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    It's called "RAM". ;) Even in tiny embedded systems, RAM is cheap and it's hard to get very small amounts of it. Keeping a list of uploaded waypoints would take negligible amounts of memory, which I would guess is where the home point is stored (since it appears to be volatile). The flight plan would disappear on power failure, but that is the least of your problems at that point...

    Clearly there's no technical reason why this couldn't be completely autonomous--there's no need for any sort of up/downlink once the flight plan is uploaded. If it gives up and comes home when it exceeds the range of one of the links, it's because either they're concerned that flooding the world with thousands of autonomous vehicles in the hands of...(desperately trying to think of something not too pejorative)...inexperienced people would be problematic, or they're getting (or fearing) legal pressure, or they're trying not to cannibalize the sales of the higher-end products.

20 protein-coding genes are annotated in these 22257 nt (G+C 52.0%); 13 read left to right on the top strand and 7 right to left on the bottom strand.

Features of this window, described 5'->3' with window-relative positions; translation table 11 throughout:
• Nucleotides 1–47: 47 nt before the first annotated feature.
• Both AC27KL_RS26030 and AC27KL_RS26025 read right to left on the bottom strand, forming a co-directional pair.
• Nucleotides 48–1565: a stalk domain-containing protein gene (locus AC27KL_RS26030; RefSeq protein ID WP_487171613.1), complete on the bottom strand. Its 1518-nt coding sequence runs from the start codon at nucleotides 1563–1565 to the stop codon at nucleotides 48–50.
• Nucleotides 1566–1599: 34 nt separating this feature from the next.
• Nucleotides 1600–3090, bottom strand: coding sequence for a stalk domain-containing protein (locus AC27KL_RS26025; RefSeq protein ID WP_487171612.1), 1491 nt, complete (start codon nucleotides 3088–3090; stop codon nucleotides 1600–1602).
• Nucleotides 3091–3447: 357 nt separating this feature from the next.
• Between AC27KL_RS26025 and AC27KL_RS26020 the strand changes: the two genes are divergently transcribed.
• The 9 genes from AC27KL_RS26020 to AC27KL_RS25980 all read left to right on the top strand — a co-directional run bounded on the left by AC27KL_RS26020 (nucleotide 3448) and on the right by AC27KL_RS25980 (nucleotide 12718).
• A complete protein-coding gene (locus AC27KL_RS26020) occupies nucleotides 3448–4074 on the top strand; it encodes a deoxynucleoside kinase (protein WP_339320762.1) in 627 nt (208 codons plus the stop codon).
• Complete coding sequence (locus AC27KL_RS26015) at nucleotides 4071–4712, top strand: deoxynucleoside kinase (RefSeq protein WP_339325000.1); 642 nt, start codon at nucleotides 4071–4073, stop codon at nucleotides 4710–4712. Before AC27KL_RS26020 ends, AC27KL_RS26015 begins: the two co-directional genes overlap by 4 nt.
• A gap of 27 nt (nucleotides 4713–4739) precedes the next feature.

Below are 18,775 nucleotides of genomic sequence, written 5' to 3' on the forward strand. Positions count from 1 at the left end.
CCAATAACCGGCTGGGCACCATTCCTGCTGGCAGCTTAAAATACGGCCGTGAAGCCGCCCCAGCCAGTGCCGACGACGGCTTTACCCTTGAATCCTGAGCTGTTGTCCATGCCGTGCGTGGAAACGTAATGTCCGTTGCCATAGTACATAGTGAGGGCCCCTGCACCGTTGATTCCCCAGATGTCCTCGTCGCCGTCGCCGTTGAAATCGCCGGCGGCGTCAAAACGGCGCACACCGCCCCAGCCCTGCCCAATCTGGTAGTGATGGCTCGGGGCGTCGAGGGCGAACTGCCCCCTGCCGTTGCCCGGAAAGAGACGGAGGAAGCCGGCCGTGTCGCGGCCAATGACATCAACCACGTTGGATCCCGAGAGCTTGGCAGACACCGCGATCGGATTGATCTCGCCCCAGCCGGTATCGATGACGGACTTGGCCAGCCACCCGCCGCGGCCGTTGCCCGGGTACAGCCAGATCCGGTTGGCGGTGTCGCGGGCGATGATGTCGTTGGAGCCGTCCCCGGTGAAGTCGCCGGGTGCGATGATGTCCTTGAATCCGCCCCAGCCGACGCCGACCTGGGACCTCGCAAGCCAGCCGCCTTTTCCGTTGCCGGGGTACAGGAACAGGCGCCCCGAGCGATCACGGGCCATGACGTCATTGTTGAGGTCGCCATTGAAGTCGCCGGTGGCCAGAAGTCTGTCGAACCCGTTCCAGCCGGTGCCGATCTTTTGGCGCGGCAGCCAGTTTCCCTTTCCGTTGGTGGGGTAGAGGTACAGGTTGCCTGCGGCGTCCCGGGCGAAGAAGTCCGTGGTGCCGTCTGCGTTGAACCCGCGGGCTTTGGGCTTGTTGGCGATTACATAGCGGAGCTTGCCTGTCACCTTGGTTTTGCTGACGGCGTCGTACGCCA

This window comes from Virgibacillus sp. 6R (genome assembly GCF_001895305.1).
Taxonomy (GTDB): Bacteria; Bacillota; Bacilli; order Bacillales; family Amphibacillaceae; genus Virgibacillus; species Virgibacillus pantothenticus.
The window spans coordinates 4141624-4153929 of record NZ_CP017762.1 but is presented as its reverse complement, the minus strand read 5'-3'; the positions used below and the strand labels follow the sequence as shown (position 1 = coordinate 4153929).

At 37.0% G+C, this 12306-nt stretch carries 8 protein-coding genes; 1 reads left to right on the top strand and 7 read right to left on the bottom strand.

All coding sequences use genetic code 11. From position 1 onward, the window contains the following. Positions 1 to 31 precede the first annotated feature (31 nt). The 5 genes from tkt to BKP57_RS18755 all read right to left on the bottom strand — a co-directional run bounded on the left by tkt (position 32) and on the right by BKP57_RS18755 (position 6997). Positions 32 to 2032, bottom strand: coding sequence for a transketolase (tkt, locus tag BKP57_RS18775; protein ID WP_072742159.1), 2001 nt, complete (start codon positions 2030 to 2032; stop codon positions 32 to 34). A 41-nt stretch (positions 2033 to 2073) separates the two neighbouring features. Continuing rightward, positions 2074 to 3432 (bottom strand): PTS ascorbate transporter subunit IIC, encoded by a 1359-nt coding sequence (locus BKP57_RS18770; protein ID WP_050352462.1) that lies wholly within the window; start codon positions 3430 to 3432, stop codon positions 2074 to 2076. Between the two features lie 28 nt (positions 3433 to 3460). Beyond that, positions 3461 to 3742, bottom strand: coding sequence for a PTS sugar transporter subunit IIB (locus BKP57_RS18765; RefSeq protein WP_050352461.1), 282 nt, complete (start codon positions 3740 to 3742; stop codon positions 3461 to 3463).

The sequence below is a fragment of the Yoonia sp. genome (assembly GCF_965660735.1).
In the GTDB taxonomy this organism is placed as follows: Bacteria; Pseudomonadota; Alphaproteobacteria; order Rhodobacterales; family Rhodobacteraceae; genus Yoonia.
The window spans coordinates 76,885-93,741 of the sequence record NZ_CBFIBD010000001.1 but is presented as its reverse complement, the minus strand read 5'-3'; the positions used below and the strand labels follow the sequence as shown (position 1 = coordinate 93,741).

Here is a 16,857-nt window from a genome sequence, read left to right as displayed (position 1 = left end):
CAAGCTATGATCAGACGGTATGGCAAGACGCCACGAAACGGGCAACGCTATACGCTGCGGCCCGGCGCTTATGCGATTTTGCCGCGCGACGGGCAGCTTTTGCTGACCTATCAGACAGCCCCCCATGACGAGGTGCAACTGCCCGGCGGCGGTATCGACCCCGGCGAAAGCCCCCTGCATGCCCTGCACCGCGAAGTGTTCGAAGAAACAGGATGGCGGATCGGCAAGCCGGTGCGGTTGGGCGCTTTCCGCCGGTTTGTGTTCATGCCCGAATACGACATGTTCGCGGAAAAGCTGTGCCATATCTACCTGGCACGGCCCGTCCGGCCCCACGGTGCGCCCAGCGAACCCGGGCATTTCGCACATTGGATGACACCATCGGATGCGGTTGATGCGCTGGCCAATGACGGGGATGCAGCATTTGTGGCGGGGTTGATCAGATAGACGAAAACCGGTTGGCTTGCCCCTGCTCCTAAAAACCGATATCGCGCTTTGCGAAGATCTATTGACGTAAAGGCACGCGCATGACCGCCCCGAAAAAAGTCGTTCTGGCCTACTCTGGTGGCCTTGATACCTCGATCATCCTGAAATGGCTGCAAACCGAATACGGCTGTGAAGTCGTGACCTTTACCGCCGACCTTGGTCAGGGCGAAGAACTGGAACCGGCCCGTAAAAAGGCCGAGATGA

8. OI Photography

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    Good question about the camera...my suspicion is that added feature is one of the reasons it's taking so long to release for the Vision. Keep your fingers crossed ;)